It was just beautiful last night, and I couldn't make myself get into the subway: I kept thinking, "Okay, but if I walk just twelve more blocks in this direction--then I'll only have to take one train--oh, but I really should keep walking to the express--oh, but there's another express stop just a few blocks further..." I just wanted to be out at night, breathing. It's one of the rare pleasures of the city: on warm nights, street life continues as if daytime; the parks are lit by 19th century-style lamps (with electricity, though); horses pull carriages, families play soccer, and teenagers walk barefoot over newest lawn.


I was craving a dinner on a rooftop or, almost as good, an open-air cafe. (It's my personal hypothesis that food and drink have a chemical reaction to the air of the first night of spring--resulting in many health benefits, not yet cataloged. Vitamin S, spring--yes, quite.) But this podcast is simply delicious. Audible food porn. And the book features things you can make yourself, without fancy equipment or weird ingredients--rather, this is all about what Italians eat daily.

Yum.

Does anyone have this book yet? What's your favorite easy Italian recipe?
Just, you know, FYI--it makes us sad, too, when we say no to people we like.

I've been slumped in my chair, chin to palm, lunch munched much too quickly as I stare into the screen. I've gone a bit ridiculous with the carbs, for comfort. (Did you know you could add potatoes to pasta? And then add a little cream to the tomato sauce to make it pink? Kind of like Salsa Rosa from Alone in the Kitchen With An Eggplant, which Gatekeeper highly recommends.)

We have a new intern applicant here today, and as she reads, I try to minimize my disgruntled-ness--I worry she's started making tally marks on a secret notepad for each of my sighs. (I confess to doing something similar, once: counting "disdainful looks" and sharing them with my boss after one of our visitors left. Number: 6.)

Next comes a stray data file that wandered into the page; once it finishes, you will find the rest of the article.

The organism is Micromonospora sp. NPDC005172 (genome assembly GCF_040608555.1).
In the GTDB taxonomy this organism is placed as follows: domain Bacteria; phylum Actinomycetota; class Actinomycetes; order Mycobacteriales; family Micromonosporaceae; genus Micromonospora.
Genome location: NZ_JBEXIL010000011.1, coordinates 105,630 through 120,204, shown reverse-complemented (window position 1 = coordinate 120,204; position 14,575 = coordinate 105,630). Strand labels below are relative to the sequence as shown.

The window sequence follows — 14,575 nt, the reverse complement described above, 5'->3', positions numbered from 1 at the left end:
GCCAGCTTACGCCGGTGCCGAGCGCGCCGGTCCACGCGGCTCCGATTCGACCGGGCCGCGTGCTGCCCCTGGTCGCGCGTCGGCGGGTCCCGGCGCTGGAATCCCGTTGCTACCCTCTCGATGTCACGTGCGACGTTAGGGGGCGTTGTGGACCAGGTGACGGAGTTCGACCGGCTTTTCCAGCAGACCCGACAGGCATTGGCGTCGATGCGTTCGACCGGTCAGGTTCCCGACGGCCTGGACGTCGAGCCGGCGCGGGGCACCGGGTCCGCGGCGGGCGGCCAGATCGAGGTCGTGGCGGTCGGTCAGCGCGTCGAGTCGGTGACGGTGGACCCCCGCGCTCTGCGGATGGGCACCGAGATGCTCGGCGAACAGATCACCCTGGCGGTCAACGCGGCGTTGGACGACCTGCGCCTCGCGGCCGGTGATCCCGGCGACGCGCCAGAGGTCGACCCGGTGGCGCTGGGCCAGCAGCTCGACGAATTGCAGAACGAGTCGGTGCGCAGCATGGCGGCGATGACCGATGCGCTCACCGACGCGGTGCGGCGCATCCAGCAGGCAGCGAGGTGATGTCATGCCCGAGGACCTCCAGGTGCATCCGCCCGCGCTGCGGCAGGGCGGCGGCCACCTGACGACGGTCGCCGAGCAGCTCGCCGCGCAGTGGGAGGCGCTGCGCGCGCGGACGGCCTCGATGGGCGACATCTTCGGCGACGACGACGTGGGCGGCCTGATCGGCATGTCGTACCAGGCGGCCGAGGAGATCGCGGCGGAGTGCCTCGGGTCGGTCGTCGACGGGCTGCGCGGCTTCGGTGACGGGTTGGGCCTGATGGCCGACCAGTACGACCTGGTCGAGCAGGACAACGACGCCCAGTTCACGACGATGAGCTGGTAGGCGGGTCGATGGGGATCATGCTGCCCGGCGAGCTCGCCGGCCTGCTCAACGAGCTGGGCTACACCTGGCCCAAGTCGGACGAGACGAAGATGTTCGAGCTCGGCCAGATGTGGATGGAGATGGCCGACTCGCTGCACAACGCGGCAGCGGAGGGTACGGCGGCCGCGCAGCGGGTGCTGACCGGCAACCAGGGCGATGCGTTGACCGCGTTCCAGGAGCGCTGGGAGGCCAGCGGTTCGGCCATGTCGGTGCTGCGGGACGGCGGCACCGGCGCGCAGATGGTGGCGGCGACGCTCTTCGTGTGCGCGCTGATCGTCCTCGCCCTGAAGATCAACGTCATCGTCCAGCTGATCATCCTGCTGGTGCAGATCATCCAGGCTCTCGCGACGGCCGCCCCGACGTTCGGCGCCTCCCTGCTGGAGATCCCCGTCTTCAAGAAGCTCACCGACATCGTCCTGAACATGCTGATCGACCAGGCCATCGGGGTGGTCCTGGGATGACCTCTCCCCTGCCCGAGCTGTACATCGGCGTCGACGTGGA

In that vein, new lists:

Number of women plugging Williams-Sonoma products from the audience during a souffle class on Sunday: 7 ("Should we use the Himalayan sea salt or the Fleur de Sel? Are you sure it'll work? What about my Spring Bunny Ramekins...?")

Um, try Morton's. I'm fully intend to add (excuse me, "fold in") six whipped egg yolks to a Betty Crocker chocolate cake mix. And throw in half a bag of Nestle chips in the center before baking. Take that, Upper East Side!

Number of yarmulkes on Saturday, between Second Avenue (and 85th) and Fifth Ave/Central park: 13.

Number of Oscar-guesses Gatekeeper got right: 5. No prizes here.

Number of eggplants eaten in the past day: .5.

Number of authors rejected: too many.

Snarky Agent Man and I are in B&N, killing time before an Oscars party--we've just been offered samples of cinnmon dulce lattes, to which, of course, we replied "Yes please!"--and Snarky, noting my overcaffeinated state, reading this blog on his phone, noted, "I love how you have like ten sentences in just one." Well, yes. It's what writing workshoppers complained most about--long sentences that, they said, left them breathless.